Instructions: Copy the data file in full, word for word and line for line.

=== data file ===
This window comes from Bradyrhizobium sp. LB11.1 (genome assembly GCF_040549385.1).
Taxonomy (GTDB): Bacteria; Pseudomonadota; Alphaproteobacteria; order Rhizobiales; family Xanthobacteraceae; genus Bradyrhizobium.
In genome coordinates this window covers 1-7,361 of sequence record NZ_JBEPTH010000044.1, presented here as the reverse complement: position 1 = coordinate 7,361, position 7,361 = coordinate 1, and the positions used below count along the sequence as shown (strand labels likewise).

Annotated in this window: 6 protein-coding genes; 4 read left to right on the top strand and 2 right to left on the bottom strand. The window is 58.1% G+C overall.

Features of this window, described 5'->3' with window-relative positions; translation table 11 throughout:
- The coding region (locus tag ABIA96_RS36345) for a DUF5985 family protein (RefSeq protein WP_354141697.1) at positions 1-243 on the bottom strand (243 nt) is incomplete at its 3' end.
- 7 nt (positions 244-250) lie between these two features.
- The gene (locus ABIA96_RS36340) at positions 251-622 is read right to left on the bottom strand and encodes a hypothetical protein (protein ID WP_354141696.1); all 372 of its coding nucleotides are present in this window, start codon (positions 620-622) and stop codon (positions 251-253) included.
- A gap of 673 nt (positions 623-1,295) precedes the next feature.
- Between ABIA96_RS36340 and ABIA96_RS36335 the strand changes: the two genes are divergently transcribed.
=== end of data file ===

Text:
This window comes from Bradyrhizobium sp. LB11.1 (genome assembly GCF_040549385.1).
Taxonomy (GTDB): Bacteria; Pseudomonadota; Alphaproteobacteria; order Rhizobiales; family Xanthobacteraceae; genus Bradyrhizobium.
In genome coordinates this window covers 1-7,361 of sequence record NZ_JBEPTH010000044.1, presented here as the reverse complement: position 1 = coordinate 7,361, position 7,361 = coordinate 1, and the positions used below count along the sequence as shown (strand labels likewise).

Annotated in this window: 6 protein-coding genes; 4 read left to right on the top strand and 2 right to left on the bottom strand. The window is 58.1% G+C overall.

Features of this window, described 5'->3' with window-relative positions; translation table 11 throughout:
- The coding region (locus tag ABIA96_RS36345) for a DUF5985 family protein (RefSeq protein WP_354141697.1) at positions 1-243 on the bottom strand (243 nt) is incomplete at its 3' end.
- 7 nt (positions 244-250) lie between these two features.
- The gene (locus ABIA96_RS36340) at positions 251-622 is read right to left on the bottom strand and encodes a hypothetical protein (protein ID WP_354141696.1); all 372 of its coding nucleotides are present in this window, start codon (positions 620-622) and stop codon (positions 251-253) included.
- A gap of 673 nt (positions 623-1,295) precedes the next feature.
- Between ABIA96_RS36340 and ABIA96_RS36335 the strand changes: the two genes are divergently transcribed.